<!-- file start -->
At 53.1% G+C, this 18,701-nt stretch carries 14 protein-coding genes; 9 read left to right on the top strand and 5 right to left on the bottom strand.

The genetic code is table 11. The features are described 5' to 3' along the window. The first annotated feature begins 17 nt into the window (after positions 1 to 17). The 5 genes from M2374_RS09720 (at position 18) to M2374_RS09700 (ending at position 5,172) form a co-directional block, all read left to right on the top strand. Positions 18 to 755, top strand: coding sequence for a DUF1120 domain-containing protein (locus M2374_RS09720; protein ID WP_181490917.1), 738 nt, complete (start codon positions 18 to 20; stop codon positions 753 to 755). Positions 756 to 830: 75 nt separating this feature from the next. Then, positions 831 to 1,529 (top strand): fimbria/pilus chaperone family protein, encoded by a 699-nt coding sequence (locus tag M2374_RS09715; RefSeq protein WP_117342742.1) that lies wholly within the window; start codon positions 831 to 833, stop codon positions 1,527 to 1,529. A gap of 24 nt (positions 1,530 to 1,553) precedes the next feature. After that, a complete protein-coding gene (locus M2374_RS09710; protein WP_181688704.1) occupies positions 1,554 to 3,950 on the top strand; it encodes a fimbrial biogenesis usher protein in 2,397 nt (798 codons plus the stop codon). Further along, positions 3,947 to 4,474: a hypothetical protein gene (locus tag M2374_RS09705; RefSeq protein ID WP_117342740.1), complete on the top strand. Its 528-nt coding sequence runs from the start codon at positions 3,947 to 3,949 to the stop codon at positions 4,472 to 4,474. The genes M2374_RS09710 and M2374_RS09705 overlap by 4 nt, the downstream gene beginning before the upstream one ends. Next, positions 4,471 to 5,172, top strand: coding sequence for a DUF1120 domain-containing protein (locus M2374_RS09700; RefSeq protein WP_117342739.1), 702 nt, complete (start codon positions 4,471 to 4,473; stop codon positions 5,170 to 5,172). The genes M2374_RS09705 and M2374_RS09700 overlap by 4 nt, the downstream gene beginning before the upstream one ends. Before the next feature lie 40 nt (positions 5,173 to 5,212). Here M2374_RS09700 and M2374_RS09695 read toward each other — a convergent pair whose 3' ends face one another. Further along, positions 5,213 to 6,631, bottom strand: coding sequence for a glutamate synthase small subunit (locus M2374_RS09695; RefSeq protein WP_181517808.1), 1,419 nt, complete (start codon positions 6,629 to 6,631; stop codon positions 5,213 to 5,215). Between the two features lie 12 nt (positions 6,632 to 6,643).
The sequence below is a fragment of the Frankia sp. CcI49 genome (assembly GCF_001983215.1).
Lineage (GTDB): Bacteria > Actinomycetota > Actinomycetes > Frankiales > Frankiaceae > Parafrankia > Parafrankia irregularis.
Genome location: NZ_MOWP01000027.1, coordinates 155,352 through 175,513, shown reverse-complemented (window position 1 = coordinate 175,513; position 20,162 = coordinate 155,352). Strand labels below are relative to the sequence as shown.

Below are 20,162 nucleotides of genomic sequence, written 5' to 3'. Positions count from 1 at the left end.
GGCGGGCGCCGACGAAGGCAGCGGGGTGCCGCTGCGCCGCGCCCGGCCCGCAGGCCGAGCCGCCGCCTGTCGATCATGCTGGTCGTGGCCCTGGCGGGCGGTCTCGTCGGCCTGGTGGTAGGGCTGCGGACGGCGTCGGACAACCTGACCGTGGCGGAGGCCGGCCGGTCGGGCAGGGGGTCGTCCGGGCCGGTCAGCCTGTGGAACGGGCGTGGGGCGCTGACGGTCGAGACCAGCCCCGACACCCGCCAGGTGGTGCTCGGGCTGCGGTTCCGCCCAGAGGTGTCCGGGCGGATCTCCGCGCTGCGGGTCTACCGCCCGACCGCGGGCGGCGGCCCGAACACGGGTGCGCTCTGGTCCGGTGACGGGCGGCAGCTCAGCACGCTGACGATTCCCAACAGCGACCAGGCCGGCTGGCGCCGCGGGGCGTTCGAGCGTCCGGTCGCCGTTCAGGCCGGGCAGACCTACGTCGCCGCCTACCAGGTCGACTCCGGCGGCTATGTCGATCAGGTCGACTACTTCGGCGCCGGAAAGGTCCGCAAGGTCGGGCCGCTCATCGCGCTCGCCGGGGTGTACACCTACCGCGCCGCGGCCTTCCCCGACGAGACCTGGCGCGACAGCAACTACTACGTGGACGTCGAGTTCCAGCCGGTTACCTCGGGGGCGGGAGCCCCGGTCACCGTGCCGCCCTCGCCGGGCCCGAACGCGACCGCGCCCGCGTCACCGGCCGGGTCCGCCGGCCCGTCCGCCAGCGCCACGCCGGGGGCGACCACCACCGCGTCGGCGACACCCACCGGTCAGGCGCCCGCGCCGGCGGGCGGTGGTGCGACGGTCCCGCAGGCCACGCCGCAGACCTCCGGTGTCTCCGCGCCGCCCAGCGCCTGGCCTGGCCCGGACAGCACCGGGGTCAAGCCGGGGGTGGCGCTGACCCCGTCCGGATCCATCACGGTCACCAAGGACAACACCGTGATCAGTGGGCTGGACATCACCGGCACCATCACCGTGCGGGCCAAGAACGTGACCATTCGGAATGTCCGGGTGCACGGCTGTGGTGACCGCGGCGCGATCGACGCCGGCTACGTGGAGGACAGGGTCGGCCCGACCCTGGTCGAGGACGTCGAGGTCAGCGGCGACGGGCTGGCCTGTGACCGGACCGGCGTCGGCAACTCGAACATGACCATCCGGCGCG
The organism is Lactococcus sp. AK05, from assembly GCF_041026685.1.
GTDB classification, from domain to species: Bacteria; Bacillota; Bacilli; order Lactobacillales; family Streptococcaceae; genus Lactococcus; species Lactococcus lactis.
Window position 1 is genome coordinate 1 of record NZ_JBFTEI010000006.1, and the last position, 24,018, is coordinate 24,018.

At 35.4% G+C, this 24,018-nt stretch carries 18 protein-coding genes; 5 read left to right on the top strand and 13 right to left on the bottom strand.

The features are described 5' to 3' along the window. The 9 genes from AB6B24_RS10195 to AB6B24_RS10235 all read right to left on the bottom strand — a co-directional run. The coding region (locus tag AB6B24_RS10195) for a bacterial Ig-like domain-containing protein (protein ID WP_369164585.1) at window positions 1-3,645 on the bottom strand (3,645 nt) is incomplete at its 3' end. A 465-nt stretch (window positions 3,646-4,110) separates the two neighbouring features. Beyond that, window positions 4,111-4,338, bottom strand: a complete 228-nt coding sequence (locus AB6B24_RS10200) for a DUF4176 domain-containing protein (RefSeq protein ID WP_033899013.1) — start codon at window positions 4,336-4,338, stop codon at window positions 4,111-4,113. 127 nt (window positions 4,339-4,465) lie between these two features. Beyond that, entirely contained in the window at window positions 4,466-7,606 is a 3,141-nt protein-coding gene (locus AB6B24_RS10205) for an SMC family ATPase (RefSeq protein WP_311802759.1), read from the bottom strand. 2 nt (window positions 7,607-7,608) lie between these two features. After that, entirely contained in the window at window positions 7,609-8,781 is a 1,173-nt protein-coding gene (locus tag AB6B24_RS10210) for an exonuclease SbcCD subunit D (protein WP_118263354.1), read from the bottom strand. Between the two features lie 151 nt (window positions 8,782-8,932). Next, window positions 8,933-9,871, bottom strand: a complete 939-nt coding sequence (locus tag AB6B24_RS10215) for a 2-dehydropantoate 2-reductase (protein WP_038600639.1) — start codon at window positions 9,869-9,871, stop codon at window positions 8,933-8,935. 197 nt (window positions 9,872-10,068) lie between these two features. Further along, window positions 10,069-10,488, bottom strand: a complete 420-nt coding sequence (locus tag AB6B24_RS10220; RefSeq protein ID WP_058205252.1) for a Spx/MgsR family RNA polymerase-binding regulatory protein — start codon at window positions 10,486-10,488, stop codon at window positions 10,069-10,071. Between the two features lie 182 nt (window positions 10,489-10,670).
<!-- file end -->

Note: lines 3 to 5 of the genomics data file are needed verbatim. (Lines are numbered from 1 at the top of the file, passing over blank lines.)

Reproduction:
The sequence below is a fragment of the Frankia sp. CcI49 genome (assembly GCF_001983215.1).
Lineage (GTDB): Bacteria > Actinomycetota > Actinomycetes > Frankiales > Frankiaceae > Parafrankia > Parafrankia irregularis.
Genome location: NZ_MOWP01000027.1, coordinates 155,352 through 175,513, shown reverse-complemented (window position 1 = coordinate 175,513; position 20,162 = coordinate 155,352). Strand labels below are relative to the sequence as shown.